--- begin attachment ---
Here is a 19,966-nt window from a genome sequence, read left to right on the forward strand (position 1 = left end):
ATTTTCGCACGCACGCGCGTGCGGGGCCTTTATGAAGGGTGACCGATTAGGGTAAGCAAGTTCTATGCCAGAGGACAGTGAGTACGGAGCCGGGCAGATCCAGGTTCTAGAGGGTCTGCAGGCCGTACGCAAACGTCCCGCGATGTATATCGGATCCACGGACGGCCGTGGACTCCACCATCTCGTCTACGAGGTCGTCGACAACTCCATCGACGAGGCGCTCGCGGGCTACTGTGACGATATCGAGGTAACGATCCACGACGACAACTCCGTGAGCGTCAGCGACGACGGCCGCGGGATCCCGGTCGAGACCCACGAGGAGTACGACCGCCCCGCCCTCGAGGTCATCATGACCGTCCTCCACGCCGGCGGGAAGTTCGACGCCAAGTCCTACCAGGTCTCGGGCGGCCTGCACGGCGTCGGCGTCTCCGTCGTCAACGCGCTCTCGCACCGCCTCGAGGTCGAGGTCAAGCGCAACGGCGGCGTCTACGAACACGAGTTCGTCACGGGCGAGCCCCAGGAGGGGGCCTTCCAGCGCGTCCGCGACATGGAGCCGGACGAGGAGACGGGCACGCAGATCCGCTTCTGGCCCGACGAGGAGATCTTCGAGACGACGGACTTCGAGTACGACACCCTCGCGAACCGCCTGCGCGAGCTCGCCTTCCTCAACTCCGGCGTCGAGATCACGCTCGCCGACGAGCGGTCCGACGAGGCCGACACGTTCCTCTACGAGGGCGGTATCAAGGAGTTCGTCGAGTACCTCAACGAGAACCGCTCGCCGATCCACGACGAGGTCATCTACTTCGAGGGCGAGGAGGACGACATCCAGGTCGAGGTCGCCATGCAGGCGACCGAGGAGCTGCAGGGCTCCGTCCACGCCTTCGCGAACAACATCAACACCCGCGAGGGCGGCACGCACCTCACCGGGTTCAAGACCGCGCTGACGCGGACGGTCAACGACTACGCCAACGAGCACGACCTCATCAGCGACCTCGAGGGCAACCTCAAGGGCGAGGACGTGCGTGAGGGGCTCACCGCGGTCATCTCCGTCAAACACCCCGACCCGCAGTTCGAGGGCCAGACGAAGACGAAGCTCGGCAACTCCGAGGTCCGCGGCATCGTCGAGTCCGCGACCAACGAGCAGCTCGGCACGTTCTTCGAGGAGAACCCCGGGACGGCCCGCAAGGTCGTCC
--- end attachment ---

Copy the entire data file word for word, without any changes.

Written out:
Here is a 19,966-nt window from a genome sequence, read left to right on the forward strand (position 1 = left end):
ATTTTCGCACGCACGCGCGTGCGGGGCCTTTATGAAGGGTGACCGATTAGGGTAAGCAAGTTCTATGCCAGAGGACAGTGAGTACGGAGCCGGGCAGATCCAGGTTCTAGAGGGTCTGCAGGCCGTACGCAAACGTCCCGCGATGTATATCGGATCCACGGACGGCCGTGGACTCCACCATCTCGTCTACGAGGTCGTCGACAACTCCATCGACGAGGCGCTCGCGGGCTACTGTGACGATATCGAGGTAACGATCCACGACGACAACTCCGTGAGCGTCAGCGACGACGGCCGCGGGATCCCGGTCGAGACCCACGAGGAGTACGACCGCCCCGCCCTCGAGGTCATCATGACCGTCCTCCACGCCGGCGGGAAGTTCGACGCCAAGTCCTACCAGGTCTCGGGCGGCCTGCACGGCGTCGGCGTCTCCGTCGTCAACGCGCTCTCGCACCGCCTCGAGGTCGAGGTCAAGCGCAACGGCGGCGTCTACGAACACGAGTTCGTCACGGGCGAGCCCCAGGAGGGGGCCTTCCAGCGCGTCCGCGACATGGAGCCGGACGAGGAGACGGGCACGCAGATCCGCTTCTGGCCCGACGAGGAGATCTTCGAGACGACGGACTTCGAGTACGACACCCTCGCGAACCGCCTGCGCGAGCTCGCCTTCCTCAACTCCGGCGTCGAGATCACGCTCGCCGACGAGCGGTCCGACGAGGCCGACACGTTCCTCTACGAGGGCGGTATCAAGGAGTTCGTCGAGTACCTCAACGAGAACCGCTCGCCGATCCACGACGAGGTCATCTACTTCGAGGGCGAGGAGGACGACATCCAGGTCGAGGTCGCCATGCAGGCGACCGAGGAGCTGCAGGGCTCCGTCCACGCCTTCGCGAACAACATCAACACCCGCGAGGGCGGCACGCACCTCACCGGGTTCAAGACCGCGCTGACGCGGACGGTCAACGACTACGCCAACGAGCACGACCTCATCAGCGACCTCGAGGGCAACCTCAAGGGCGAGGACGTGCGTGAGGGGCTCACCGCGGTCATCTCCGTCAAACACCCCGACCCGCAGTTCGAGGGCCAGACGAAGACGAAGCTCGGCAACTCCGAGGTCCGCGGCATCGTCGAGTCCGCGACCAACGAGCAGCTCGGCACGTTCTTCGAGGAGAACCCCGGGACGGCCCGCAAGGTCGTCC